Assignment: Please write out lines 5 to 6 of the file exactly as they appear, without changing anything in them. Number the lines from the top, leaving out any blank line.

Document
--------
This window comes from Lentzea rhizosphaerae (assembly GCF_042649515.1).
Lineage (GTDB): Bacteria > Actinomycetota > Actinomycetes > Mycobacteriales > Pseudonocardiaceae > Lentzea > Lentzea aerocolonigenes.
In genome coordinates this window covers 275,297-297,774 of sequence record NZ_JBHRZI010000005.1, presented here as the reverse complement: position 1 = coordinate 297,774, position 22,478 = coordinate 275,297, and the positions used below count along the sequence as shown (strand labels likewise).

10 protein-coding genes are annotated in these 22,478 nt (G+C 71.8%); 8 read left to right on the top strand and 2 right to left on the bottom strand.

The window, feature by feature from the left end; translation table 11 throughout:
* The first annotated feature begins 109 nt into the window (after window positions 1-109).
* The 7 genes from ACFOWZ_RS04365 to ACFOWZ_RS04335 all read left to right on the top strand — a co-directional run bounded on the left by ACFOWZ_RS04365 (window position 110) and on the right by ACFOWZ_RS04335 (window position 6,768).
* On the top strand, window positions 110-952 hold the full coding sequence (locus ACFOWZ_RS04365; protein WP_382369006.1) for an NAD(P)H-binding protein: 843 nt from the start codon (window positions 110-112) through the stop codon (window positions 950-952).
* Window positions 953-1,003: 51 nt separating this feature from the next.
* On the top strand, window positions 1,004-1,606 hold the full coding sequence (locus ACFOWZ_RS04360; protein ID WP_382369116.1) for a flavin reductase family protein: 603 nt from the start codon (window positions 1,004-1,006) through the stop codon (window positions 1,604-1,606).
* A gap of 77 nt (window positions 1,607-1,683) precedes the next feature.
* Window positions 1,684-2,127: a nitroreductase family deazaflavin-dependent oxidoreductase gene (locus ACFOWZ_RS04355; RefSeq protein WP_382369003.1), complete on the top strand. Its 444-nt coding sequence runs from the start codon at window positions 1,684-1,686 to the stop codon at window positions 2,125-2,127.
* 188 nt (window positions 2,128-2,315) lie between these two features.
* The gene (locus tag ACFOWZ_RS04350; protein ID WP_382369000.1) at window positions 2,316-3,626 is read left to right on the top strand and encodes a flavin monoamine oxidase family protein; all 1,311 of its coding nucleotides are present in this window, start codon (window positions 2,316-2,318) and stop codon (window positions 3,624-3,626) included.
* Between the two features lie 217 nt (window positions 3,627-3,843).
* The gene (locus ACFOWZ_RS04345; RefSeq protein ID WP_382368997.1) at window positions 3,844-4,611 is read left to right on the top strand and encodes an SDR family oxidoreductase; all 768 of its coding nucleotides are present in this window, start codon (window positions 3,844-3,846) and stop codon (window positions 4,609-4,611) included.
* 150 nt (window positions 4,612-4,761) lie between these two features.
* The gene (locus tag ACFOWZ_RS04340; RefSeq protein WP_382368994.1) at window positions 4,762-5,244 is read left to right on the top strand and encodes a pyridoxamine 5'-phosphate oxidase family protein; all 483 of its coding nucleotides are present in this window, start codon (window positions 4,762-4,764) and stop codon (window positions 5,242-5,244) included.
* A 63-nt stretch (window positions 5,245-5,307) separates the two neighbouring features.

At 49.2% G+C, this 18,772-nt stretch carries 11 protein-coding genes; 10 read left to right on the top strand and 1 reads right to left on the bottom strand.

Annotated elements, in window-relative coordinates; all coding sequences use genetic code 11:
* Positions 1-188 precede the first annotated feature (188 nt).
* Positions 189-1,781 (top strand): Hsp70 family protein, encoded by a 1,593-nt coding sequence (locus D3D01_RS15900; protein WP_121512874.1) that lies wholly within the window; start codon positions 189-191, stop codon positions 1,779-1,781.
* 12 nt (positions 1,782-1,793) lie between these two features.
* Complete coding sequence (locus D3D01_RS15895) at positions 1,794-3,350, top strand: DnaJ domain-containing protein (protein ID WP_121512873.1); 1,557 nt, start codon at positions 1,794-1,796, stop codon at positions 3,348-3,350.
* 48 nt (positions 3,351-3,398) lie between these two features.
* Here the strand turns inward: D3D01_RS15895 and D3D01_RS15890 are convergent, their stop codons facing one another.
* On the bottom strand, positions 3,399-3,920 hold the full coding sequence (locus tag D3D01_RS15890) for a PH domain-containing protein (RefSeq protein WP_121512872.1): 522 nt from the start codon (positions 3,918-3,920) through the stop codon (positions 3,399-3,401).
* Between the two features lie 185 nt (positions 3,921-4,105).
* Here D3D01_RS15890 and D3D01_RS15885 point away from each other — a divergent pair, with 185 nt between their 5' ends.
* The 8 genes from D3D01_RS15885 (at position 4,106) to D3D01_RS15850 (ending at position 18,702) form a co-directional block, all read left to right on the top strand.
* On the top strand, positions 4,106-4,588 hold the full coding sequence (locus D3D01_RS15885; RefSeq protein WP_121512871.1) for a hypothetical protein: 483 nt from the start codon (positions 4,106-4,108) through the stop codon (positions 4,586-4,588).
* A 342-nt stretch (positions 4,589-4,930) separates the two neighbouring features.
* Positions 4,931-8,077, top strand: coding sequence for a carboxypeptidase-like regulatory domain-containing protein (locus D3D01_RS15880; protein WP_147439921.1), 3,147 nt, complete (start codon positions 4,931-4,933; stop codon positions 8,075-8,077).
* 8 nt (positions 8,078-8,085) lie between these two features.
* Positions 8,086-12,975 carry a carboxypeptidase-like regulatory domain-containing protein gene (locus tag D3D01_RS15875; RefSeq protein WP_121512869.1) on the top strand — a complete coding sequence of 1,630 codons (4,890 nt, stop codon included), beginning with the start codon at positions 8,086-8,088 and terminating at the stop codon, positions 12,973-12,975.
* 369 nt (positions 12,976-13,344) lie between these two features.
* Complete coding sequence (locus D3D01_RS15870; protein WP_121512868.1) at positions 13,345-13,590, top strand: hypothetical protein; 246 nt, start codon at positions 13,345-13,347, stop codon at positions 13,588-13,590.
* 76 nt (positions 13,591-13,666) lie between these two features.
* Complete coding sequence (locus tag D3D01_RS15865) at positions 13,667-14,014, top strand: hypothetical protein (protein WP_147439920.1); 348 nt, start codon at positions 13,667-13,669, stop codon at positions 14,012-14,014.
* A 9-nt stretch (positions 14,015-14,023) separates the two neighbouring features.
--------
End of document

The window, feature by feature from the left end; translation table 11 throughout:
* The first annotated feature begins 109 nt into the window (after window positions 1-109).